The Journey To Getting My First Novel Published, by Rebecca Raisin (guest article)
Three years ago I innocently penned my first novel, Mexican Kimono, over a two month period. I set myself a word target every day. While my kids were sleeping or entranced by The Wiggles, I wrote furiously. I then blithely sent my novel off to a publisher and expected a yes. Even a hell YES! I planned what I’d spend the advance on first – new pillows… (New pillows? That was the best I could come up with?) I wondered who would play the lead in the movie that would inevitably follow. Oh, I was so naïve!
It was no surprise then when I didn’t hear back from the publisher. Unsure of what to do next with Mexican Kimono, I set about writing short stories and taking creative writing classes until, much later, I signed up for the AusLit 20 week novel development course. I learned so much from Steve Rossiter, and from the other writers, about planning a novel, editing, defining the focus and managing the pacing to hold the reader’s attention.
My novel needed a lot of work. What, you ask; it wasn’t perfect after a two month flurry of writing? How little I knew about real novel writing. It was missing action and tension throughout the middle. It just rambled on, but it took me a long time to realise that. Steve told me time and time again, until finally, I understood. I rewrote it from the very first line. When I edited it again, I tried to think of it as someone else’s novel. What would a reader think? What would a fellow writer say? I cut out a lot of parts that I loved – killing my darlings, as the saying goes – and it was so much better. The novel started to take shape and had a much clearer focus. I remember Steve saying, “It’s called Mexican Kimono, yet there’s no mention of the kimono throughout the middle of the book.” Oops. Another critical error.
We wrote chapter outlines. I recommend this to anyone whose novel has stalled, or is finished but lacking something. Try to sum up each chapter with no more than two sentences. Tricky, but invaluable. It will become a quick-to-read reference for you and will help highlight missing plot points, places to add tension or suspense, and parts that are redundant and can be deleted.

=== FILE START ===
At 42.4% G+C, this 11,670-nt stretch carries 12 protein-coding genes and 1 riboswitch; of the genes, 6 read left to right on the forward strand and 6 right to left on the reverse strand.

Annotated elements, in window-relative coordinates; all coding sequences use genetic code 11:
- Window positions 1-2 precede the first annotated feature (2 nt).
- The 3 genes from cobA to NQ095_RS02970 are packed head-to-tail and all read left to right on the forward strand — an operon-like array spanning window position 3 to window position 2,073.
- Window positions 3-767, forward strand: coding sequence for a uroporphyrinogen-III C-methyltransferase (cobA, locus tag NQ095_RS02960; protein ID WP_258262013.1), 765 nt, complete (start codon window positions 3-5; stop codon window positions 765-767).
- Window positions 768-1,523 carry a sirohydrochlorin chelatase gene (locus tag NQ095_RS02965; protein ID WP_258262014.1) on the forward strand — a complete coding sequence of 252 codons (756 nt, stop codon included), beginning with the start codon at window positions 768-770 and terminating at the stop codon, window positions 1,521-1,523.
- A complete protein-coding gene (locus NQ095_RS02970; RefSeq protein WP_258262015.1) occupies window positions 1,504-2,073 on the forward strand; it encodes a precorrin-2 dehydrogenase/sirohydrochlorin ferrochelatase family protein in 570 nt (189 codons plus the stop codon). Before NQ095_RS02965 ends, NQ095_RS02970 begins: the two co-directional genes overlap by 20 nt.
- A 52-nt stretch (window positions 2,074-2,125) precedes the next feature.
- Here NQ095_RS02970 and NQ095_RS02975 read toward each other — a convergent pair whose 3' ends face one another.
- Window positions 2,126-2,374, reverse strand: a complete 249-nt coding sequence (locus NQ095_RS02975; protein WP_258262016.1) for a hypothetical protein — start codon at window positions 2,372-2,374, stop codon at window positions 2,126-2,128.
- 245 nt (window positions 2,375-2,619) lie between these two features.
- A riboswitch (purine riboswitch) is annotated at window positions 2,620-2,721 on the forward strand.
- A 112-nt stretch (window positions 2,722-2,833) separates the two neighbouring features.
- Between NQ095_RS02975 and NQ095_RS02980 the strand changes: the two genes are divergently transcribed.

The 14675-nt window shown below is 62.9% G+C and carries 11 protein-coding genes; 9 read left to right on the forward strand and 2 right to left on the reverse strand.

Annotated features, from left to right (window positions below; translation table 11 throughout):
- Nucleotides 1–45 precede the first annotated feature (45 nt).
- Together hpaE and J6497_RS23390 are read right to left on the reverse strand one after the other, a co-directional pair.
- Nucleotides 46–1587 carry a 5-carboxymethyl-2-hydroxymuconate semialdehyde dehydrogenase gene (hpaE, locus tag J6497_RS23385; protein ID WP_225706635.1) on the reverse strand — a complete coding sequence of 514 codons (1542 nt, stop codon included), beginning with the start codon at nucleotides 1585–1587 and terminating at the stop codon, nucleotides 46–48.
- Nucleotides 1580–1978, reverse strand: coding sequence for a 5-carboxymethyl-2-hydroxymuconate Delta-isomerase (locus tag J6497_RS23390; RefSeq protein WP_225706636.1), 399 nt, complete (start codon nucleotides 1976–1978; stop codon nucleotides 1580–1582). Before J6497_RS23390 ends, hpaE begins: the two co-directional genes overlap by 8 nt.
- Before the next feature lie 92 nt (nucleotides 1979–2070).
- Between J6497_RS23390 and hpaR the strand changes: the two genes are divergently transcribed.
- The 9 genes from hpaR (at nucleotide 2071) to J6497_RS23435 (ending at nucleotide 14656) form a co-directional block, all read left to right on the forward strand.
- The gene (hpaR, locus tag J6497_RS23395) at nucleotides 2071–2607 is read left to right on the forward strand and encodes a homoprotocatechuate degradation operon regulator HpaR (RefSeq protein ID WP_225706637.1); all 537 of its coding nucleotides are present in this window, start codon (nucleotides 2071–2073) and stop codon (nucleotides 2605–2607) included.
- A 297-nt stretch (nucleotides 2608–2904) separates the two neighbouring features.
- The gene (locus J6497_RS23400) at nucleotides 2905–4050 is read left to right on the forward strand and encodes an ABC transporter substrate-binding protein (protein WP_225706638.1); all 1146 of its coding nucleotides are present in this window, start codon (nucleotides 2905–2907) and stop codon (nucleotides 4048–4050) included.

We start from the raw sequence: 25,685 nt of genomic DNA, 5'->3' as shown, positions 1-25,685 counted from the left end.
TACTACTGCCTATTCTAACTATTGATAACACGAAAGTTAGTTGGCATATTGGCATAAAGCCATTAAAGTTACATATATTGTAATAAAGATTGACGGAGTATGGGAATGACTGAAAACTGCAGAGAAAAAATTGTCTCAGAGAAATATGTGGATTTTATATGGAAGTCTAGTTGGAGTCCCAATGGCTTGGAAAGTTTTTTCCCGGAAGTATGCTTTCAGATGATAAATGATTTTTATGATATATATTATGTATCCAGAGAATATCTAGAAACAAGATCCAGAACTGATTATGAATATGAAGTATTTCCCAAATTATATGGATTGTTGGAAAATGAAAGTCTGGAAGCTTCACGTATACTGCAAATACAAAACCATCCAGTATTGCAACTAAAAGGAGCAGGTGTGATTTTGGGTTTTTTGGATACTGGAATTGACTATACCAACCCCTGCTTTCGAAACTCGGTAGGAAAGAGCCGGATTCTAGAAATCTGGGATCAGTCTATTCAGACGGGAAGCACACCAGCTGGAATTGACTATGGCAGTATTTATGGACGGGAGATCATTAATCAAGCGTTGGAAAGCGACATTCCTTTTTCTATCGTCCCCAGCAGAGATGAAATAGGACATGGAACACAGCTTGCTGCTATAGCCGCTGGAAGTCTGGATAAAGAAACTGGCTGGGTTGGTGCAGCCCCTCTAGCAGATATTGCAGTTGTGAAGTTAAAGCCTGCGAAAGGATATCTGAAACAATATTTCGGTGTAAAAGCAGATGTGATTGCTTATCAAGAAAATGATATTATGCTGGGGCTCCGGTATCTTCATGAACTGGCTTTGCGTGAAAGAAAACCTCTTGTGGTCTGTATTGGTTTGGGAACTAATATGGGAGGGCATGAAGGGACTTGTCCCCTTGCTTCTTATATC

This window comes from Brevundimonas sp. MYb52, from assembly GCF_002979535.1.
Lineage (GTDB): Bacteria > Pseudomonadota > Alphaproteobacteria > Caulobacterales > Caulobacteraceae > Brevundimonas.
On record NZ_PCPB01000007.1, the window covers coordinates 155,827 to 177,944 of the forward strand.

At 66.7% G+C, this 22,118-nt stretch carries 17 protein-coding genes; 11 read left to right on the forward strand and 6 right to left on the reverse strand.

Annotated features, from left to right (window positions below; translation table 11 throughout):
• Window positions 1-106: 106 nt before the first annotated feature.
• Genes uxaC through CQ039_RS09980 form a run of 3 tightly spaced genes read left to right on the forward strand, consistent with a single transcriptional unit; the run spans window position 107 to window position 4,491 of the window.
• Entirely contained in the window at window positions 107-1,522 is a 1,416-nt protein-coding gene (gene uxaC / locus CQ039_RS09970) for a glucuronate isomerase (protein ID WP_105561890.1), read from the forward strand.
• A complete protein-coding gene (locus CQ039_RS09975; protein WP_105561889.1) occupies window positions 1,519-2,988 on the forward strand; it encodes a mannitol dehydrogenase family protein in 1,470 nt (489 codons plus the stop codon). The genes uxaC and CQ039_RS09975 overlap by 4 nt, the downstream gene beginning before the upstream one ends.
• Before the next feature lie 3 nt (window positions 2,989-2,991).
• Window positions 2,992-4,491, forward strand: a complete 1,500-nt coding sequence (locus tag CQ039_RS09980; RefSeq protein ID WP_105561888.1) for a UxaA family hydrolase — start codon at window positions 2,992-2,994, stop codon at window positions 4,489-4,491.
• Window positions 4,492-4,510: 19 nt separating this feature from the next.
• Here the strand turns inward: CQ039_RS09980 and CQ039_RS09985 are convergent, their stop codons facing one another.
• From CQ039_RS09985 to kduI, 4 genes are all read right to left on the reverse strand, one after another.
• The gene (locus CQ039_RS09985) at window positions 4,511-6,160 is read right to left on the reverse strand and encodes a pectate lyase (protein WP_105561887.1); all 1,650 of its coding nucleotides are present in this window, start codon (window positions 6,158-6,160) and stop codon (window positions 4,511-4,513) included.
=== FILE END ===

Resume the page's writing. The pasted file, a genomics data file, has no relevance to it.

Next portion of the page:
After the 20 week course finished I shelved Mexican Kimono. I had reread it so many times I practically had it memorised. I went back to short story writing. Six months later I pulled it out and read it with fresh eyes. It was markedly improved. The editing I’d done with Steve made me love the story again and inspired me to try again to get it published. My main character, Samantha, is narcissistic and impetuous but she’s funny. I wanted people to read about her, so off I went again on the journey to publication.
I tried a few of the big name publishers, knowing it’s rare to be pulled out of the slush pile (urgh, I dislike that term!). Nothing. So I stopped dreaming of pillows and started thinking realistically. I had a little chat with myself, like I always do in these situations, and said, “Self, it’s time to get real, banana peel.” After kicking myself for speaking like a five year old, I decided to try digital publishers. I sent my novel to Australian e-book publisher, Really Blue Books, who describe themselves as the rogue e-publisher and e-book seller of the modern era. They’re forward thinking, and dynamic, but most of all, have a wicked sense of humour. Mexican Kimono is quirky and funny, so I deemed them perfect for me and hoped they’d feel the same. They did! I signed the contract for my first book three years after I wrote it. It will be available at the end of the year. I’m excited about the prospect of marketing, blogging and everything that comes with digital publishing these days, and about people reading my book. Well that’s better than all the pillows in the world!
Never give up on your novel. If you’re stuck, do a chapter outline, you’ll be surprised how helpful it is. Put your story aside if you’re too close to it, but just for a few months. Then pull it out, dust it off and read it like you’re an editor. Be critical. Don’t be afraid to cut your favourite parts if they don’t move the story forward.
Rebecca Raisin lives in Perth, Western Australia.
Rebecca Raisin on Twitter: www.twitter.com/jaxandwillsmum
Writing Novels in Australia